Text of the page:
this strategy, the Philadelphia Gold & Silver Index (XAU Index). In this regard, 42% of active managers
outperformed the XAU Index over the three-year period ending 9/30/19, 78%
outperformed over the last five years, and 97% outperformed over the last 10
Figure 1: Gold and precious metals mining equities—passive performance
Oppenheimer Gold & Special Minerals Fund (OPGSX)
provides an actively managed approach to the gold and precious metals mining
sector. Portfolio manager Shanquan Li has managed this strategy since 1997, a
lengthy tenure that makes him one of the most experienced managers in this
space. Shanquan’s investment approach encompasses detailed top-down analysis
combined with rigorous bottom-up company research.
Learn more about the
Oppenheimer Gold & Special Minerals Fund.
Bloomberg L.P., as of August 30, 2019
Morningstar, as of August 30, 2019
Blog header image: Neal Pritchard / Stocksy
As with any comparison, investors should be aware of the
material differences between active and passive strategies. Unlike passive
strategies, active strategies have the ability to react to market changes and
the potential to outperform a stated benchmark. Other differences include, but
are not limited to, expenses, management style and
liquidity. Investors should consult their financial adviser before
US equities are
represented by the S&P 500 Index. An investment cannot be made directly
into an index.
Gold & Silver Index is an index of 30 precious metals mining companies that
are traded on the Philadelphia Stock Exchange. Index performance includes total
returns. The index is unmanaged, includes the reinvestment of dividends and
cannot be purchased directly by investors. Index performance is shown for
illustrative purposes only and does not predict or depict the performance of
any fund. Past performance does not guarantee future results.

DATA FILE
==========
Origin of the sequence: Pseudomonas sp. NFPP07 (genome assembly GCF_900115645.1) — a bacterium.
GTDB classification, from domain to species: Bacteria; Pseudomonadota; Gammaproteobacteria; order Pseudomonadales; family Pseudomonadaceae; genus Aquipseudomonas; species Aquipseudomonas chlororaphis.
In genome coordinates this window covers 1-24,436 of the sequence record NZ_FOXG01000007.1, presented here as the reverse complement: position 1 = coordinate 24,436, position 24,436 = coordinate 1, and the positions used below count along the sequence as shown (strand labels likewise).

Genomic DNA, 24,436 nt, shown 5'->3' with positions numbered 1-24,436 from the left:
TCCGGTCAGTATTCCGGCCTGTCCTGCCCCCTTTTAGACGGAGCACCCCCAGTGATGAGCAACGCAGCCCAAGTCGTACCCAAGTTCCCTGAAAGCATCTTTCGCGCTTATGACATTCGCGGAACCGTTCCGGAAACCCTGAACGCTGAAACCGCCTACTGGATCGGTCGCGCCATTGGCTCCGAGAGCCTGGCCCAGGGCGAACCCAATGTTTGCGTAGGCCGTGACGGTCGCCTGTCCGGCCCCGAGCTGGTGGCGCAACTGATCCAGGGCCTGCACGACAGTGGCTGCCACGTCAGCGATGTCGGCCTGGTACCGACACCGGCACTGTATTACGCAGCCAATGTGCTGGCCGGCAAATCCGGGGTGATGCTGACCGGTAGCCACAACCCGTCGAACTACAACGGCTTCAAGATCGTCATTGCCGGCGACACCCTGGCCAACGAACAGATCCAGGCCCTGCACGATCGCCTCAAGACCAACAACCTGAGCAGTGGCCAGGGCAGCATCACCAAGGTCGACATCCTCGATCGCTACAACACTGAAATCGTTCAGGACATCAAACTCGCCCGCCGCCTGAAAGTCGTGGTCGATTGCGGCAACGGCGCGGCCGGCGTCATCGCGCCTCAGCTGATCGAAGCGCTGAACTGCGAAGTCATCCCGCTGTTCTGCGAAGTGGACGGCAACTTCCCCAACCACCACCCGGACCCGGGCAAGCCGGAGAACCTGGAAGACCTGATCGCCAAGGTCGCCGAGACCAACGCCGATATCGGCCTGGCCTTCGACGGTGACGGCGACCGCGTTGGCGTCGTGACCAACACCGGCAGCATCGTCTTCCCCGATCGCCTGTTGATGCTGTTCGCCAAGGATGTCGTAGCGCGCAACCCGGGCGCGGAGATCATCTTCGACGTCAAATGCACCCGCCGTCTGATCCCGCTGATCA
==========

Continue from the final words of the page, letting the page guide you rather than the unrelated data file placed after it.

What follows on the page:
In general, stock values fluctuate,
sometimes widely, in response to activities specific to the company as well as
general market, economic and political conditions.
Derivatives may be more volatile and
less liquid than traditional investments and are subject to market, interest
rate, credit, leverage, counterparty and management risks. An investment in a
derivative could lose more than the cash amount invested.
Fluctuations in the price of gold and
precious metals may affect the profitability of companies in the gold and
precious metals sector. Changes in the political or economic conditions of
countries where companies in the gold and precious metals sector are located
may have a direct effect on the price of gold and precious metals.
The risks of investing in securities
of foreign issuers, including emerging market issuers, can include fluctuations
in foreign currencies, political and economic instability, and foreign taxation
Because the Subsidiary is not
registered under the Investment Company Act of 1940, as amended (1940 Act), the
fund, as the sole investor in the Subsidiary, will not have the protections
offered to investors in US registered investment companies.
The fund is non-diversified and may
experience greater volatility than a more diversified investment.
The fund is subject to certain other
risks. Please see the current prospectus for more information regarding the
risks associated with an investment in the Fund.